Seahorse Facts and Information
Seahorse and Syngnathidae Family Information, Anatomy, Feeding, Communication, Reproduction, Predators.
Facts about the Common Seahorse, the Pygmy Seahorse, the Leafy Sea Dragon, the Weedy Sea Dragon, the Pipefish and more.
Introduction to Syngnathidae Family
One of the most interesting living creatures in the bodies of water is the seahorse. They have a very unique look that people are quite interested in. With a face that looks like a horse that is where the name came from.
The large snout on a seahorse is very prominent and that helps them to be easily identified. They don’t do well swimming in the water which is why they will often be seen in a stage of resting. They feed on a variety of different invertebrates and small fish.
They are found in many bodies of water around the world. They prefer locations that are shallow, warm, and tropical in nature. They tend to blend in very wall to their surroundings so you may not see them at all unless they are pointed out to you.
Some seahorses are very small too which makes them even harder to find. The smallest species are about ½ inch tall. The largest ones are around 8 inches tall. You will find plenty of species that are between these two spectrums.
There are approximately 40 different spices that have been identified. While they all have some common features there are enough differences to put them into various categories. Some are able to change colors too so that they can consistently blend into their surroundings.
Fossils of the seahorse are very few but there have been some significant findings. They are dated back to about 3 million years ago. It is believed that the seahorse evolved in order to do well in shallow areas of water. They were able to thrive on the sea grass habitats found there.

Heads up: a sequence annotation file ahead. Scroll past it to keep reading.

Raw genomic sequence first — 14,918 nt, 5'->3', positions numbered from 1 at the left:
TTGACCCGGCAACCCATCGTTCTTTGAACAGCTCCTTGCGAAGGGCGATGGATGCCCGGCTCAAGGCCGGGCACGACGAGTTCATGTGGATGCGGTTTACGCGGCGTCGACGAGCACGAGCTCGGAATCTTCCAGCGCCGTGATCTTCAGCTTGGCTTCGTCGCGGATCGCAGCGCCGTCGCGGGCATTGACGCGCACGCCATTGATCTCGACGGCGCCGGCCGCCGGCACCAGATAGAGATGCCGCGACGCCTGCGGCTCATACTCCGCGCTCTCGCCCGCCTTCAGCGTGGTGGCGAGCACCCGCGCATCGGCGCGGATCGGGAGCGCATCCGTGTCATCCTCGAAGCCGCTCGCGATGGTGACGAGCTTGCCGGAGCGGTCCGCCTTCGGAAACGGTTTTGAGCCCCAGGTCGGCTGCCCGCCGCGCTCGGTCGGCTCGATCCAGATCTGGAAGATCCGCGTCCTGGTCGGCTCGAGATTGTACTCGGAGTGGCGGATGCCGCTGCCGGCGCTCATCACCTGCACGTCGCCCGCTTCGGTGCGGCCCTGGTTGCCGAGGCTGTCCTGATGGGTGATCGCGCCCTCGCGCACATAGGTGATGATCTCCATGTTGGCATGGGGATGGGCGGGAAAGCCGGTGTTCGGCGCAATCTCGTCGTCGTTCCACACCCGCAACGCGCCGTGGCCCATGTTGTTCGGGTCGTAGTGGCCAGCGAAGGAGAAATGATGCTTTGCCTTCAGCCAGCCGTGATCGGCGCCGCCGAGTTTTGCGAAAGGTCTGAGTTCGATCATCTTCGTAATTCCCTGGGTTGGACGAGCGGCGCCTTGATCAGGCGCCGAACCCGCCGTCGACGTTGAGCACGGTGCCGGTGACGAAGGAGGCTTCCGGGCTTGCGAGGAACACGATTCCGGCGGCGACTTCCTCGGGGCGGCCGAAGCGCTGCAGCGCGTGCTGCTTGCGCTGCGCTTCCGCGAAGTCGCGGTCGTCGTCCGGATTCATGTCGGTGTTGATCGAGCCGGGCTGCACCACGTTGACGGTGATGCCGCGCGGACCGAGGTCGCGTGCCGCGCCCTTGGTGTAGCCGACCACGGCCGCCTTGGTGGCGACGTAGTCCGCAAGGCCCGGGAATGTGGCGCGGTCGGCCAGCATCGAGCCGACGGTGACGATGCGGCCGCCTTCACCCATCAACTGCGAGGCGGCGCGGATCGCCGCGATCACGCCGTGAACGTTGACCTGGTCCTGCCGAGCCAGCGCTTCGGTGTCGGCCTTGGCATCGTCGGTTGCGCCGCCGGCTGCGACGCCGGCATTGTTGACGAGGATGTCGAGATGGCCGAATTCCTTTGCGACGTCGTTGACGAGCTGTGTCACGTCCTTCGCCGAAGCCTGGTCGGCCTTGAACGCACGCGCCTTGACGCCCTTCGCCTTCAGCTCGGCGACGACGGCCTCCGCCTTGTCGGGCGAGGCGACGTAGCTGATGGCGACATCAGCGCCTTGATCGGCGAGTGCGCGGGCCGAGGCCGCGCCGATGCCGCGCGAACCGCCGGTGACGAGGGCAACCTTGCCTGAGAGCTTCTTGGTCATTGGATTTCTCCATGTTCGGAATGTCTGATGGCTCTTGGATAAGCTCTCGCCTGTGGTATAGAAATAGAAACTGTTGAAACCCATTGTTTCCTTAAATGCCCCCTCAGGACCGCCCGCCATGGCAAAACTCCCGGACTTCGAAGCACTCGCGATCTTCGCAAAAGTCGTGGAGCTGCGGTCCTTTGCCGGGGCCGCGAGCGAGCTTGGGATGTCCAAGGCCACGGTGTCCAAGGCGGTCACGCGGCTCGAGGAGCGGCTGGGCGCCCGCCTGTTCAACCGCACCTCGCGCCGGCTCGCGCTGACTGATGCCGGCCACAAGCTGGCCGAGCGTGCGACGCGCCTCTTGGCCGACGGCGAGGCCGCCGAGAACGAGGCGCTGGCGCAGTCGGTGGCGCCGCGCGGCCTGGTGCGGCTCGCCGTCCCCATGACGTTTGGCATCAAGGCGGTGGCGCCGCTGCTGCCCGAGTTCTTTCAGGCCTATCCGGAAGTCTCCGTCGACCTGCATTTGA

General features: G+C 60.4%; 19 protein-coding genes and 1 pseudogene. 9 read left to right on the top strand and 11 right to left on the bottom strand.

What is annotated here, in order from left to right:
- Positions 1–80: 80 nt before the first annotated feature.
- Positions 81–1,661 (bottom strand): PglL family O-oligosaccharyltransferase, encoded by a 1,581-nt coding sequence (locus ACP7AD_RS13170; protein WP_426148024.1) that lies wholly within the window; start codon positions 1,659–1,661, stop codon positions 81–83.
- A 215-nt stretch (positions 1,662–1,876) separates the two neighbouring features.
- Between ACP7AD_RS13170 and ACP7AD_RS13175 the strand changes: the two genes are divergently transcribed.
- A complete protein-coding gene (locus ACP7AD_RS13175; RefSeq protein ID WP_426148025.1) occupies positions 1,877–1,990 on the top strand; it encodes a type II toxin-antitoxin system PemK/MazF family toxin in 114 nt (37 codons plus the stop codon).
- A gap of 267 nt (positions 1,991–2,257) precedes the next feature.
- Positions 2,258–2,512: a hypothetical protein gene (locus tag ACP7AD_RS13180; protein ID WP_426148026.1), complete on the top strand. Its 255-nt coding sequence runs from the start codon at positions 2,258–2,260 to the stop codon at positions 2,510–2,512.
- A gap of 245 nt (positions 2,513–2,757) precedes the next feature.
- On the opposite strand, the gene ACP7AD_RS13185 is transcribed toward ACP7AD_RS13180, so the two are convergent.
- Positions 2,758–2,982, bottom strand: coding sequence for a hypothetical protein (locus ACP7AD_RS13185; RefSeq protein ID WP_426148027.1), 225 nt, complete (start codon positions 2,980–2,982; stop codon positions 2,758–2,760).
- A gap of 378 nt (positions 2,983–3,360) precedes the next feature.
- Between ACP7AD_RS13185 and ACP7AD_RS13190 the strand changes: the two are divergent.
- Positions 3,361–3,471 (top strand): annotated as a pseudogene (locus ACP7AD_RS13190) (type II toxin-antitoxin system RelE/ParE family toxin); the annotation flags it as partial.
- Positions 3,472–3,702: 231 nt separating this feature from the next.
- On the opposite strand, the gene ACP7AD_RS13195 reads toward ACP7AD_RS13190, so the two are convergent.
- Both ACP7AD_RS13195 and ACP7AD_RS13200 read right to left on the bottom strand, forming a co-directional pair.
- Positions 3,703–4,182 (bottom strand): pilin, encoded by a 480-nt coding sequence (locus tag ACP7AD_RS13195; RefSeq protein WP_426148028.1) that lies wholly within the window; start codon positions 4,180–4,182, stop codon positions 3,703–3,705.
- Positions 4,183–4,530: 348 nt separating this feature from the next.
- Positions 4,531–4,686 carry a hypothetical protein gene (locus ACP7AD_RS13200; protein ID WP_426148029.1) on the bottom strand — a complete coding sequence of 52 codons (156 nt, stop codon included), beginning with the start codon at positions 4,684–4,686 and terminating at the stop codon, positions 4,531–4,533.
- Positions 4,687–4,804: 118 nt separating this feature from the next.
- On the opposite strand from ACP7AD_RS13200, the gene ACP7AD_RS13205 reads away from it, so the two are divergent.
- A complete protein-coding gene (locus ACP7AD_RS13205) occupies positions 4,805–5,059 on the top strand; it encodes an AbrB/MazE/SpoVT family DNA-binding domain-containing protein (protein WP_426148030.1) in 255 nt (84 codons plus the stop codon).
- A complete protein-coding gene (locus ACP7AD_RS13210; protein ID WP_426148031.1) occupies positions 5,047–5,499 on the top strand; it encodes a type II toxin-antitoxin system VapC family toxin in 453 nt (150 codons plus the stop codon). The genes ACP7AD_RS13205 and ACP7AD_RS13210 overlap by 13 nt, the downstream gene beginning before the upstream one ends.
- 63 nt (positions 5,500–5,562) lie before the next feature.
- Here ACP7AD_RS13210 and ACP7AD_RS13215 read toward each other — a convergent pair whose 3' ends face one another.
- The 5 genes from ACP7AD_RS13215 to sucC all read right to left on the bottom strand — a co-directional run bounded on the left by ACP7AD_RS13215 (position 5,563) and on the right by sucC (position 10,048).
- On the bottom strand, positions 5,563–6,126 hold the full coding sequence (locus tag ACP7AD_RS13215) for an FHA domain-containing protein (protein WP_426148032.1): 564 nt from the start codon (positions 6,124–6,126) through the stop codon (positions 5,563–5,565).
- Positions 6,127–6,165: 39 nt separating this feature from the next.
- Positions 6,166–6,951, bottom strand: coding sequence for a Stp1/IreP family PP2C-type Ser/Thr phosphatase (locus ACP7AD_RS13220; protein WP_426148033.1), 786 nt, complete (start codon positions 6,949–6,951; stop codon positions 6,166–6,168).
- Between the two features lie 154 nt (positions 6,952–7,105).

They are also able to hide in those areas due to body blending in so well. The camouflage allows them to remain well protected against various types of predators. The males are the ones that will carry the eggs for the young. They are placed into his body by the female after some complex mating rituals have taken place.
The seahorse doesn’t seem to do very well in captivity. Many people continue to keep them in an aquarium but they often die due to high levels of stress or disease. In many locations the number of them in the wild are being depleted.
Top Seahorse Facts
This has to do with their natural habitat being reduced in many locations. They are also heavily hunted in various places such as China to be used in herbal forms of medicine. Other locations such as Indonesia are also part of the trade for them to be heavily hunted and used.
There are many natural predators of the seahorse but they vary depending on location. Some of them include the stingray, manta ray, penguins, and crabs. However, the weather is a huge problem for them and kills more adults than any other problem. They often die of exhaustion when they try to move for long periods of time in the fast moving waters. Usually they live in areas that are very mild in movement but the chances in weather can quickly alter that for them.
In many locations huge nets are in place along the areas where the seahorse lives. This type of commercial fishing for them removes thousands of them from their natural environment every single year.
There are many benefits that the seahorse offers to their natural environment. With so many of them being removed it has also upset some of that balance in many locations. This can have a rippling effect that creates overpopulation of many other living things in the various bodies of water out there around the world.
- Seahorse Facts and Information
- Facts about Seahorses
- Types of Seahorses
- Seahorse Information